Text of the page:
“It took me ten seconds to say ‘yes’ and it’s the best thing I ever did because of the people I get to meet,” he says.

“I’ve got more friends now than I’ve ever had. There’s so much kindness out there – people bring me bars of chocolate, cream cakes, and hot drinks, and Millie gets spoiled too.

“There’s an old man who’s a regular – a proper gent in a shirt and tie. His wife had to go into a home with Alzheimer’s, and he just sits in a chair and talks. There’s a lot of old customers come in, and they want to tell you their life stories. I feel like Dear Deidre sometimes, but I love listening. You learn a lot.”

Whoever comes through the door, John believes in ‘old school’ customer service with the job done to a high quality. “Do it right and treat them well and they come back,” he reasons. It’s the way he was taught.

“A policeman turned up one day, wanting his sole sticking down on one of his boots. I sorted it, and he asked how much he owed me. It only took 10 minutes and a bit of glue, so I told him not to worry. He was back an hour later with 18 cans of lager as a thank you.”

Millie, the Shih Tzu puppy, also attracts plenty of treats, with people popping in to see her whether they’ve got shoes in need of repair or not. “I think she’s the most popular dog in Darlington!” suggests John.

Enigmatically, he mentions that there are times when life as a cobbler throws up the unexpected and, when asked to elaborate, he turns a bit coy.

“It’s just that sometimes shoes and boots are dropped off, and you find things inside that people have forgotten they’ve put there – it’s amazing what you find,” he explains with a sheepish grin.

Under further interrogation, he goes on to reveal that a pair of women’s boots arrived a few years back, and inside one of them was a particularly surprising item. Let’s just say it was something that’s best kept out of sight in a bedroom drawer!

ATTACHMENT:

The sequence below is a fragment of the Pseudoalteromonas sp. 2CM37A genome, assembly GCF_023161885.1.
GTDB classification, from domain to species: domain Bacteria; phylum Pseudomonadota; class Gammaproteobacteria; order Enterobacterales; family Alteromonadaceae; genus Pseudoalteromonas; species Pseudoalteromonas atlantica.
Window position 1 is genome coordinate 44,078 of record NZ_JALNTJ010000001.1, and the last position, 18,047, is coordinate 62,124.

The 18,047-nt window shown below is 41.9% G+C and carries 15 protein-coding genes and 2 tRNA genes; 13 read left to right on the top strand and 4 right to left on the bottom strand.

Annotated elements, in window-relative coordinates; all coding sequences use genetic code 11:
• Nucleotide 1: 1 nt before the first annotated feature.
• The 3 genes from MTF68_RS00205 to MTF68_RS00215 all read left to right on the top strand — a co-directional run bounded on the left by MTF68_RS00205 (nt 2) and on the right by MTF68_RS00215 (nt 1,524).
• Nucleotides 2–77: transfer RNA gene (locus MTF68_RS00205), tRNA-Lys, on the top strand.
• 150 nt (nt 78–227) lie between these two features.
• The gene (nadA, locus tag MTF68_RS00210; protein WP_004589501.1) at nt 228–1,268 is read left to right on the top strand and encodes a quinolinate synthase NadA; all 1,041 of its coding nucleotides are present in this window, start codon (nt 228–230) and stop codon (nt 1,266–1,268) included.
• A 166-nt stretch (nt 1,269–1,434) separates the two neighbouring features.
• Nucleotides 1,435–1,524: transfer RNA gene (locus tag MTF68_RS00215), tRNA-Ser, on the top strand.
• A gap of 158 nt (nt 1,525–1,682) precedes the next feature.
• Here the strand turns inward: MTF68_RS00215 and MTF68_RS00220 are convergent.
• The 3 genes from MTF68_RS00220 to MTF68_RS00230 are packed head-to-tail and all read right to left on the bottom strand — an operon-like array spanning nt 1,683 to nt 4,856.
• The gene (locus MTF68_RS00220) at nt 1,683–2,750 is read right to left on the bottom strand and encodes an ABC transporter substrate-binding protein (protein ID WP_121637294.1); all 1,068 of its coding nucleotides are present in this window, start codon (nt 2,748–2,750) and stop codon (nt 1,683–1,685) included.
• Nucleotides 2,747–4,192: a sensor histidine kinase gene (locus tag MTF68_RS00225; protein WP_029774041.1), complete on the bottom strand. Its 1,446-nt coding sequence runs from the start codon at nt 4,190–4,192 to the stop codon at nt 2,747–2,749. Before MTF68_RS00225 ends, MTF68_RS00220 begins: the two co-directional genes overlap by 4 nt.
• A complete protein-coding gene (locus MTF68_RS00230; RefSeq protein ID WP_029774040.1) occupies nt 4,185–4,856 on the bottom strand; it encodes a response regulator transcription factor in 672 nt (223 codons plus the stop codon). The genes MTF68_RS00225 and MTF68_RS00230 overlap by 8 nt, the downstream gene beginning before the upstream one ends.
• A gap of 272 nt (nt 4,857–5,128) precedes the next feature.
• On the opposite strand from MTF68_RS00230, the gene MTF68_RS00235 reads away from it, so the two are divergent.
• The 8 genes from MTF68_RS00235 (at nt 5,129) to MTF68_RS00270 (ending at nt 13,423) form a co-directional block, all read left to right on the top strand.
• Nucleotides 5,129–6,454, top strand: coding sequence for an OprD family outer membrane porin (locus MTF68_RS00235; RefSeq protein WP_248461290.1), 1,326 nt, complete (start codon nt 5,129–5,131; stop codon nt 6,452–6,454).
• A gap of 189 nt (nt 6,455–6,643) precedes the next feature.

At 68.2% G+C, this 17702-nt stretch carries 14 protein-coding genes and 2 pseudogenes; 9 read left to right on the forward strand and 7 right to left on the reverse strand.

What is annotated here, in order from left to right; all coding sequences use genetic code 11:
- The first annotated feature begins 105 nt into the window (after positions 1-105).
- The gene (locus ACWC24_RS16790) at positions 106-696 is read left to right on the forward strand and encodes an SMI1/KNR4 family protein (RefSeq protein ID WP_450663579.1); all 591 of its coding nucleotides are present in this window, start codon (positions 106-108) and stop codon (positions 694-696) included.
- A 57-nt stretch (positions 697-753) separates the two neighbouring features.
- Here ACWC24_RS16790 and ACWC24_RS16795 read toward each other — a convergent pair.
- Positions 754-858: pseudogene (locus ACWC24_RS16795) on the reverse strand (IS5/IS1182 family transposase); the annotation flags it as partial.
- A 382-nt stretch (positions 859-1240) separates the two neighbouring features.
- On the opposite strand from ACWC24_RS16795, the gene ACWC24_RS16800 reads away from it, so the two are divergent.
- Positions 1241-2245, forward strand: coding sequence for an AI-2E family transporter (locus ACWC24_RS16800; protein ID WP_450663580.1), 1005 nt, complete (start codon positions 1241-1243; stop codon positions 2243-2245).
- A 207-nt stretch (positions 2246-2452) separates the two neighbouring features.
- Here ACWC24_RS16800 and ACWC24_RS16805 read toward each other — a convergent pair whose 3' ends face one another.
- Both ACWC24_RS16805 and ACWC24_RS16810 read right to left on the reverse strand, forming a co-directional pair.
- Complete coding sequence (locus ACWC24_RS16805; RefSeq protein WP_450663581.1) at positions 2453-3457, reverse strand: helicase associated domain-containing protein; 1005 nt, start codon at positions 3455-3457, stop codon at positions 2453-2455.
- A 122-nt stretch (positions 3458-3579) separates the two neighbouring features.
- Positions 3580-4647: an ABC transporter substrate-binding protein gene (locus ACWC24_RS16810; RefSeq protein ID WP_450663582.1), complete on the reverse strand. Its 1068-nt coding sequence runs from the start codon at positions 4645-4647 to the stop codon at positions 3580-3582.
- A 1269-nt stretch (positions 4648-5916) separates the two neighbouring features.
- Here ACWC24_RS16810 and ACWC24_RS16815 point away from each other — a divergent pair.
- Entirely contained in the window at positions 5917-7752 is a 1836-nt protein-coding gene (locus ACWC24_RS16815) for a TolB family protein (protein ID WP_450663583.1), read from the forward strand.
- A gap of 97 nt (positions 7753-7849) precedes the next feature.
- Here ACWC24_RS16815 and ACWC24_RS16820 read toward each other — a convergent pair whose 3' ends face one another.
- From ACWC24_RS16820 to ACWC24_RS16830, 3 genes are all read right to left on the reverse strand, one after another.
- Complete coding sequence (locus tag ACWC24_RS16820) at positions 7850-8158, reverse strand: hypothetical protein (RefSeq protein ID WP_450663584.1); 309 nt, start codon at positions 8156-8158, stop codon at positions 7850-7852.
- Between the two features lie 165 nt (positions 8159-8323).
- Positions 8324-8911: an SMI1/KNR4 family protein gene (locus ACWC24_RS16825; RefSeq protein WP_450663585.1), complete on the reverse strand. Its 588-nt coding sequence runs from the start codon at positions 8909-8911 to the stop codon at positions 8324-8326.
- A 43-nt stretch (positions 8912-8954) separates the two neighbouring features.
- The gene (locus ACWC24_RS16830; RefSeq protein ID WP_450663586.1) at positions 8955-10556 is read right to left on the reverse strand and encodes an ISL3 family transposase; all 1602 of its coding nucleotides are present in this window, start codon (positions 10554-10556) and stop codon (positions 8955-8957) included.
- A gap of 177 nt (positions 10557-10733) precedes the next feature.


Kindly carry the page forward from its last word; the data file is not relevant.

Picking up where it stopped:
“Honestly, I swear it’s true!” insists John, in case I might think the story’s a load of old cobblers.

Just then, the door rattles and a young man bursts in. A return customer, he’s clearly in a hurry, and slides a pair of black loafers across the counter.

“What can I do for you this time?” John asks.

“Hey, you’re the shoe doctor – you know best. I trust you, man,” comes the reply.

“They're in a bad way but I’ll sort it,” John promises as the customer makes a sharp exit with a parting pat for Millie.

Read next:

If you want to read more great stories, why not subscribe to your Northern Echo for as little as £1.25 a week. Click here

The shop might get cold in the winter, but John Potts brings a natural warmth to his profession. Coming up 60 with a couple of grandkids, he’s a well-worn character: friendly, down-to-earth, and passionate about his family’s age-old, dying craft.

He's a reminder of why, amid the cost-of-living crisis, small businesses like his need all the support they can get.

“There are good days and bad days, but I don't ever want to pack in – I enjoy it too much,” he declares. “Whatever happens, I’m looking forward to the spring!”